Almost Perfect: 1971 Ford Mustang Boss 351

Reading, reading, reading….all sounds pretty good. The right options. Unrestored but still presentable. Gosh, it’s all there! Let’s see, engine details: “The engine is not the original.” And there it goes, the wind out of my sails. Still, this 1971 Ford Mustang Boss 351 remains a desirable car, especially in largely unmodifed condition. Find it here on eBay where bids are over $16K and the reserve is unmet.

Is the lack of a matching engine a deal breaker for you? It does beg the question that when cars are otherwise the best that the survivor breed has to offer, can we forgive them for a let-down like a non-matching motor? Well, it depends on a few things, namely the price and what your intentions for the car are. A concours restoration for Pebble Beach wouldn’t make much sense, but preserving it for cruise nights at the local drive-in absolutely does.

And at the current bidding rate, you’re already cutting into potential profits before even addressing what to do with the incorrect engine up front (if you’re inclined to restoring and selling later on). Fortunately, the rest of the Mustang does look very good: the interior is impressively clean and it sports a manual transmission. Power steering and an AM/FM stereo make the interior a pleasant place to spend time, and it’s nice to see an original carpet that isn’t stained beyond recognition.

While the engine bay is quite tidy, it could also be a constant source of disappointment (instead of displacement!) if you’ve been holding out for a numbers-matching example. And with a rare car like this Boss 351, the original engine is somewhat essential to driving home a high sale price for the seller. Bidders don’t seem to mind the non-matching engine, which may say a lot about the scarcity of survivor grade cars and what buyers are willing to tolerate. Would you buy this Boss or hold out for another?


  1. CCFisher

    ALL Boss Mustangs originally came with manual transmissions, even the late-model variants.

    Like 1
  2. flmikey

    I can’t tell…is the replacement engine a boss 351 engine? Super nice car, but I wonder what the reserve is…hope he doesn’t think it’s worth 100K since he references that price in the description….

    Like 1
  3. JP

    Once again the term ‘survivor’ is used incorrectly and he even goes as far as calling it an ‘excellent survivor’. Survivors don’t have rust holes all over them and a mystery motor. I would hesitate to call my car (a ’70 Torino GT convertible with 57k and numbers matching) a survivor and it has zero rust. Being sold out of Philadelphia explains the rust too bad.

    Like 1
  4. Bill

    The photos are poor quality. The motor isn’t original. Any work done to stop the corrosion would mean it’s now a restoration. The car has potential, but I don’t think the seller is going to let this go for a reasonable amount.

    Like 1
  5. JW

    I may be wrong but that motor looks to be a 351C, the thermostat housing looks to be in the block not the intake which 351C’s have dry intakes ( No Coolant Flow ) and the valve covers look to be 351Cs. His pictures are not that good so I could be wrong but I would have to take a closer look before bidding.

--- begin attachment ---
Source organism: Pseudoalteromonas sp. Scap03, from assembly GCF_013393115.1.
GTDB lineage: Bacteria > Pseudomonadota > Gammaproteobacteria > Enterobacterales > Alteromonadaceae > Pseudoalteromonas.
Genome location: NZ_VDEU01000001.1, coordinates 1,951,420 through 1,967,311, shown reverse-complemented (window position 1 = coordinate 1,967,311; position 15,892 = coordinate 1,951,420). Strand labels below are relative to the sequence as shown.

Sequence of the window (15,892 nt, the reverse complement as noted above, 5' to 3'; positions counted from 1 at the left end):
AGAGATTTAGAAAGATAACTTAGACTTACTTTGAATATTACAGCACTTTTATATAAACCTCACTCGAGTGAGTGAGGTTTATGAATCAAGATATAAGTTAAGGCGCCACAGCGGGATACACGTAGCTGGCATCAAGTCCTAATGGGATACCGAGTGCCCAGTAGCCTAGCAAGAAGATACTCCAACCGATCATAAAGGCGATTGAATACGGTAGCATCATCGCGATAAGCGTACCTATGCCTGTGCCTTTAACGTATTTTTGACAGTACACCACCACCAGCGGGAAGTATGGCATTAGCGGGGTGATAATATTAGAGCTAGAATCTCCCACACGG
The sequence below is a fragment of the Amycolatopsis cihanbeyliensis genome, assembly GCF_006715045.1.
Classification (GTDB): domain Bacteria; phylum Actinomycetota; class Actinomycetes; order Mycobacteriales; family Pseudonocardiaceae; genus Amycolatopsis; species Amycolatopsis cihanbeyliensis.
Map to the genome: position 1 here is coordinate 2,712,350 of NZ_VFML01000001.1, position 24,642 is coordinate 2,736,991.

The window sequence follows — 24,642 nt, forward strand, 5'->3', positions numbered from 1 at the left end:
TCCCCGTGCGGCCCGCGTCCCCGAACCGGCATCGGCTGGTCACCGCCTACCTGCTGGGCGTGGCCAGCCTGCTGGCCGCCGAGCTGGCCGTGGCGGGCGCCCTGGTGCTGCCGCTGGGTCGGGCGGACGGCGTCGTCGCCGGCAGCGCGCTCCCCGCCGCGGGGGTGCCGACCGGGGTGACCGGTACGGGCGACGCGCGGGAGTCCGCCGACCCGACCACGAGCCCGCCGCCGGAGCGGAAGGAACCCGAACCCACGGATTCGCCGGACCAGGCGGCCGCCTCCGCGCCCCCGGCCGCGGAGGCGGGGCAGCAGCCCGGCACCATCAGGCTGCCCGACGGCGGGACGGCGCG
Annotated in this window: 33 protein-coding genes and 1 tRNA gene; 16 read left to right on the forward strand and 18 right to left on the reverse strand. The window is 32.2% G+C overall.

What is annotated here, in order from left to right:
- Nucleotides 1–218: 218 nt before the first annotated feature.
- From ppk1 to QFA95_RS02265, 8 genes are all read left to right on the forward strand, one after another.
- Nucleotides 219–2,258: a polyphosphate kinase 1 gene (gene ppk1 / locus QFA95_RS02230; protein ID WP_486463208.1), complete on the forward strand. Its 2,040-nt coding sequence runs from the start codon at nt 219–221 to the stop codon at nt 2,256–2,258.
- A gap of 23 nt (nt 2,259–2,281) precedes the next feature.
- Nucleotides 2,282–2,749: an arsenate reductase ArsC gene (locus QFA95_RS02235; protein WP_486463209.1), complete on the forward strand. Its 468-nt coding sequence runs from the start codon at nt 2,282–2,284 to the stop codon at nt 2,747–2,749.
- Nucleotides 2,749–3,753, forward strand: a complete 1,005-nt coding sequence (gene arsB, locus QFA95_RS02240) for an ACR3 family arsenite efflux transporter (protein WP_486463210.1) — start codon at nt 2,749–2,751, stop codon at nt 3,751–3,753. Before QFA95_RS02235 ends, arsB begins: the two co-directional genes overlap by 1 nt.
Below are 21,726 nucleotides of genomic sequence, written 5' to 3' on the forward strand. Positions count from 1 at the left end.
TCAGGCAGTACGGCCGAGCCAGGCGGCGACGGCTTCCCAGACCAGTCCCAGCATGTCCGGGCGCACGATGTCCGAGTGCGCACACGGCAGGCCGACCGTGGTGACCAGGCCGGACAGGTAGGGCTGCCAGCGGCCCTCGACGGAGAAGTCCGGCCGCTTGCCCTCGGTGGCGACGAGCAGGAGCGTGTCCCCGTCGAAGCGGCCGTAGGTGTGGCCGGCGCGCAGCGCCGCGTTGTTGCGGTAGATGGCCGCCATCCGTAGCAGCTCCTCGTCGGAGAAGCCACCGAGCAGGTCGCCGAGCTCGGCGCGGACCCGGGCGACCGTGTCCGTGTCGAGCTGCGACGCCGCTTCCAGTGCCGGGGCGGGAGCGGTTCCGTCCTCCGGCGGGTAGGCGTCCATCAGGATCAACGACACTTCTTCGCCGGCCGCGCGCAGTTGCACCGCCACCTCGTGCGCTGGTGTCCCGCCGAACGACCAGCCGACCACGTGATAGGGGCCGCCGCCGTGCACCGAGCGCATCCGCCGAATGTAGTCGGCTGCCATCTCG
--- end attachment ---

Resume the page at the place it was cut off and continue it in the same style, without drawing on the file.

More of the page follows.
6. M/K

    A boss 351 IS a 351 c but it’s the best of the breed. My mind wrestles between a 73 T/A and the 71 boss 351 as my all time favorite car. No brand loyalty here

    • JW

      I was under the impression a Boss motor was a 351W with 351C heads.

      • RollerD

        A Boss 351 is a 4 barrel Cleveland head 351 4 bolt block with a solid cam, aluminum intake and Autolite 4 barrel. It has nothing to do with a 351 Windsor. Also different rods, forged pistons, dual point distributor and other minor changes. I might be over looking some details but that is the important part.

        Like 2
      • 68 custom

        351 boss was a beefy Cleveland block with four bolt mains, large valve head, dual point distro etc. nothing like a 351 Cleveland 2 barrel or a 351 Windsor. rare breed, to bad it’s (the motor) gone…

      • Oddimotive Cason Oddimotive Cason Member

        You are thinking of the 69-70 Boss 302.

  7. Rustytech Member

    I think it’s kinda funny. For years these Mustangs 71 to 73 languished. True Mustang guys denied they were “real” Mustang, then a couple years ago they started growing in stature, and value. Now all the hand ringing is over the Mustang Lloyd , maybe I should buy one of those now, while their still “cheap”, you never know what the future will hold! These ponies were over grown, handled poorly, visibility was terrible, dash was too high, seats too low. Needless to say it was not my favorite generation Mustang. Looks nice for what it is, but not for me.

    • Oddimotive Cason Oddimotive Cason Member

      These have always had some fans – the Boss 351 in particular. It’s arguably the best engine ever offered in a 60s or 70s Mustang.

      Like 1
    • Mike H. Mike H

      With only 1,806 examples made, and only offered for 1971, the Boss 351 has always been a very desirable car. If this one can be verified as a Boss 351 as originally built then it would have actual value even as a rusted out hulk, same as the earlier Boss 429’s are.

      Were these great cars to drive? No, not really. Lousy handling, but the performance of the 1971 Boss 351 was better than the Mach I 428 of the same year, and if I recall it was the fastest 0-60 car produced in America for the 1971 model year (don’t quote me on this as I am harkening back to my very dusty memory of “facts” about this car in particular).

      Seller will likely get what he wants for this car eventually. While the price will be dear, there are pockets who see the potential.

      • rich voss

        Mike – I owned (ordered and bought new) one & not poor handling IMHO. Yes, it was fast. Faster than Vette fast, when necessary. Perhaps I should say “quick” off the line. High numeric gear and Traction-Loc.
        Mine was metallic silver with matte black, and again, IMHO, far better looking than the black version. Mine also had the sport seat package, which is nicer than this one. I’m tall, so the seat position vs windows were never a problem for me. Rear window vision not as bad as my buddy in Germany’s Lotus Europa first edition…LOL !

      • Geof O

        Great info Mike H. In 1979 I was the very happy teenage owner of a Raven Black 1971 Boss 351 Mustang. Mine had the Magnum 500 wheels unlike this one. I have never seen one without the Magnum 500’s.